The Lincoln Memorial
The memorial is to honor Abraham Lincoln, the 16th President of the United States. It also is a monument to freedom since Abraham Lincoln was President during the Civil War and slavery was abolished.
Henry Bacon designed the memorial which looks like the Parthenon in Greece. Construction began on February 12, 1914. The building is made of Colorado Yule marble and Indiana limestone. There are 36 columns that go around the outside of the monument, one for every state that belonged to the United States when Abraham Lincoln was President. At the top of each column is the name of the state that it represents. There are 87 stairs leading to the top.
Daniel Chester French designed the statue of President Lincoln sitting in a chair looking at the Washington Monument. The Piccirilli Brothers of New York carved it. It is 19 feet tall and 19 feet wide and is made of 28 separate blocks of white Georgia marble. Above his statue are these words:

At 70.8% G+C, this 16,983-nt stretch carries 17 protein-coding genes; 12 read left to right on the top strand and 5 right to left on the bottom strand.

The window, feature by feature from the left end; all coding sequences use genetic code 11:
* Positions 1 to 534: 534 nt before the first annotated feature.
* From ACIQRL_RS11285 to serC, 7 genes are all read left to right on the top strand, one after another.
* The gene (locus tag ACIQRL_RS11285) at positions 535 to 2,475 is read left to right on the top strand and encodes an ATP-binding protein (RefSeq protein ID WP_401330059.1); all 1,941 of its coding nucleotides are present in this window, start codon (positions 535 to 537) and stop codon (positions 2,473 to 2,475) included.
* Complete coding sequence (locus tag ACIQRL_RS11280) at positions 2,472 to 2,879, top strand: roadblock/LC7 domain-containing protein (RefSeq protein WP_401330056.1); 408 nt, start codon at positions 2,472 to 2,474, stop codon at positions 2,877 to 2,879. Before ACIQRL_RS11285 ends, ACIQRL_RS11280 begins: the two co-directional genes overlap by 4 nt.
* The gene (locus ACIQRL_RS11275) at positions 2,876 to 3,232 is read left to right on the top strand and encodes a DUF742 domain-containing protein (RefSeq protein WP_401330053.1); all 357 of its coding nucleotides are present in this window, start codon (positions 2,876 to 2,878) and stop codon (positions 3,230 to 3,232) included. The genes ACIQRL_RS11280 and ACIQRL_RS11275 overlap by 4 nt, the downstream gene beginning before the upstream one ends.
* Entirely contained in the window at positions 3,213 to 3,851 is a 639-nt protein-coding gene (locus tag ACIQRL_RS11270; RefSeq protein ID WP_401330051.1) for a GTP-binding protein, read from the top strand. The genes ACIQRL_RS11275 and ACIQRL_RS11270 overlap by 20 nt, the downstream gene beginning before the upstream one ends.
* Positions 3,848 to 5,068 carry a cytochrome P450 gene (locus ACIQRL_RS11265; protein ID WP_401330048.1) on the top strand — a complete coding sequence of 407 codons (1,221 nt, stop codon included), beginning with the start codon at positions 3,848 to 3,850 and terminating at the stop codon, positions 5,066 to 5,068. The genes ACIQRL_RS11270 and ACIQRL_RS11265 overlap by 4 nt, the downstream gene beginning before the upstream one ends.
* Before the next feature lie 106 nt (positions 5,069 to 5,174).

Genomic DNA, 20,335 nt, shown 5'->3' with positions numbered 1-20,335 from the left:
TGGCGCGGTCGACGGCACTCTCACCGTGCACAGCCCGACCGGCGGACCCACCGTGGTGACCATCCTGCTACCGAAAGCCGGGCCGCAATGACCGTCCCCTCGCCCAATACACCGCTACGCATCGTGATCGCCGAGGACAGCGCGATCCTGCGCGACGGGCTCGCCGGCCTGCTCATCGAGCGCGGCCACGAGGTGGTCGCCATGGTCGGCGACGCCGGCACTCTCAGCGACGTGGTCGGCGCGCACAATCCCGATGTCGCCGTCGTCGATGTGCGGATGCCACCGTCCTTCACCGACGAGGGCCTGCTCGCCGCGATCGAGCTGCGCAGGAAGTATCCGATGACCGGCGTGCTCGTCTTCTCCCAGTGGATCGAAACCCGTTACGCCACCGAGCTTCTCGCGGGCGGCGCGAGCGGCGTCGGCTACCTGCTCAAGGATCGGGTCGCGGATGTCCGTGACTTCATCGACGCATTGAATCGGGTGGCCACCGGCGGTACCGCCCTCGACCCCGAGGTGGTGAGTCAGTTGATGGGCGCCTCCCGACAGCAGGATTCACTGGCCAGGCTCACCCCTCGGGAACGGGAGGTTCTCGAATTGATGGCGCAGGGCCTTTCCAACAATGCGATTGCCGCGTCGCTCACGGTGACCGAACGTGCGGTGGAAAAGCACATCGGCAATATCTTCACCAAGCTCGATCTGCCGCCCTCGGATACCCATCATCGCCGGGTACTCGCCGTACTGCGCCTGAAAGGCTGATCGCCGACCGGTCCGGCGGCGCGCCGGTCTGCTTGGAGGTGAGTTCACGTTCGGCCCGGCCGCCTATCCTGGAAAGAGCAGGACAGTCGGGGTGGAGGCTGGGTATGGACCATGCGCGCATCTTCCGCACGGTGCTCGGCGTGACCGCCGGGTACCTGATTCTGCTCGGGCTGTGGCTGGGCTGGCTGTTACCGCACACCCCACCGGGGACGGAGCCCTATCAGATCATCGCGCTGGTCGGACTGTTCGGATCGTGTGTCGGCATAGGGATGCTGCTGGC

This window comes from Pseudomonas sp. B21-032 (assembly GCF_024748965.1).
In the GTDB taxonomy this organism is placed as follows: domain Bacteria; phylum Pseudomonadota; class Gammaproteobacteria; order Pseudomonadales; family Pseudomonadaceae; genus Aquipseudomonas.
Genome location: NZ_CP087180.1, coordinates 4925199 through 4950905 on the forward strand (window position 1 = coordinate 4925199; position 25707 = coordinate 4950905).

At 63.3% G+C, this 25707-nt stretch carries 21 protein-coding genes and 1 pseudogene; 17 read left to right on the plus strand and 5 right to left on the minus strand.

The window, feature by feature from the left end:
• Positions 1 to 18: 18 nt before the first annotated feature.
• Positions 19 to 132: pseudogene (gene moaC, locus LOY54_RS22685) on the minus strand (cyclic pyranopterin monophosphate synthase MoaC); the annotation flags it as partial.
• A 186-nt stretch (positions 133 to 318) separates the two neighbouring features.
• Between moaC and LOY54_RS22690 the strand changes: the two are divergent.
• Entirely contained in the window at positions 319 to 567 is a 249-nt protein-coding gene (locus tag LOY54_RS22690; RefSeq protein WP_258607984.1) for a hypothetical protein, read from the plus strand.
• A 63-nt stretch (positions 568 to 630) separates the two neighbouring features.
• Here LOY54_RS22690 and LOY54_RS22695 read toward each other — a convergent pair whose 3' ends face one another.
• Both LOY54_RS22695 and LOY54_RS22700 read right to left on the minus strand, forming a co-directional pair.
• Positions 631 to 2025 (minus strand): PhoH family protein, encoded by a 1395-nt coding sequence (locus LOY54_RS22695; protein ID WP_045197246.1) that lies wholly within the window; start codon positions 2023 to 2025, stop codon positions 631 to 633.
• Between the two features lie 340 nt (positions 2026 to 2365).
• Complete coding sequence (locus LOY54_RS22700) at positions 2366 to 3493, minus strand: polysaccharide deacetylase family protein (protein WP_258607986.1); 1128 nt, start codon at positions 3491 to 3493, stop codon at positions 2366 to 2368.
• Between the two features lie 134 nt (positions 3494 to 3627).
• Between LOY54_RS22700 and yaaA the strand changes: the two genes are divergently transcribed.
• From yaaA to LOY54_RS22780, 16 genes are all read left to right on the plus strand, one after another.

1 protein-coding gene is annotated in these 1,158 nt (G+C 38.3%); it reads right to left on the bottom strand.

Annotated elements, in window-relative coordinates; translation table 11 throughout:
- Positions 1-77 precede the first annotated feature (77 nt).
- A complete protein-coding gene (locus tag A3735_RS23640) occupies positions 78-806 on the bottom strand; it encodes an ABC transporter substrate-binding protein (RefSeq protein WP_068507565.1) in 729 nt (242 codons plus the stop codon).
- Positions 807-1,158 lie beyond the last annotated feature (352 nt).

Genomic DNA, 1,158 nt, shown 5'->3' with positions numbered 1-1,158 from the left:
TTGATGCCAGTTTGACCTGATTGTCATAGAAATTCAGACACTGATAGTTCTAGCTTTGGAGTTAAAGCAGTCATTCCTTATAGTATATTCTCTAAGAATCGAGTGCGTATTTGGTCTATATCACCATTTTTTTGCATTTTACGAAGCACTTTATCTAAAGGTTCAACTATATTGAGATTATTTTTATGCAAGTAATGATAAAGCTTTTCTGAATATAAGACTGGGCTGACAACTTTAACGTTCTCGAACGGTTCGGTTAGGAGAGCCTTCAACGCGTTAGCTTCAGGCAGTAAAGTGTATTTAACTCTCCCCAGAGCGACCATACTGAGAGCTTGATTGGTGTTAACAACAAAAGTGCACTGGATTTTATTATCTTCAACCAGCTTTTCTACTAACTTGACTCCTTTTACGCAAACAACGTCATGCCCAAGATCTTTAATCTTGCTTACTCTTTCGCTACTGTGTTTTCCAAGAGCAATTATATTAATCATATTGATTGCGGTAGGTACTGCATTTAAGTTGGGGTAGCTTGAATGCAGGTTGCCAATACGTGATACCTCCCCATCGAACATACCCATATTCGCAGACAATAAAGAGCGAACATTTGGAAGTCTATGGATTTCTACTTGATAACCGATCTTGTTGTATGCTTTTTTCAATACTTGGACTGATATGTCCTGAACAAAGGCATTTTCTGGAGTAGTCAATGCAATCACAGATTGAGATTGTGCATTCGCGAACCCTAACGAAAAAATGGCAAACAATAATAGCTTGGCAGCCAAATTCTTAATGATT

Jules Guerin painted murals that are on the north and south walls where Lincoln's Gettysburg Address and his Second Inaugural Speech can be seen. Ernest Bairstow and Evelyn Beatrice Longman carved other parts of the Memorial.
The Lincoln Memorial was dedicated on Memorial Day, May 30, 1922, by President Warren G. Harding. Robert Todd Lincoln, the only son of President Lincoln who was alive then, was there to see the dedication. In 1922 there were 48 states in the United States, rather than the 36 that the columns stood for. All 48 states are named on the outside of the attic walls. When Alaska and Hawaii became states, a plaque was made showing that they were now also part of the United States. The plaque is in the plaza.
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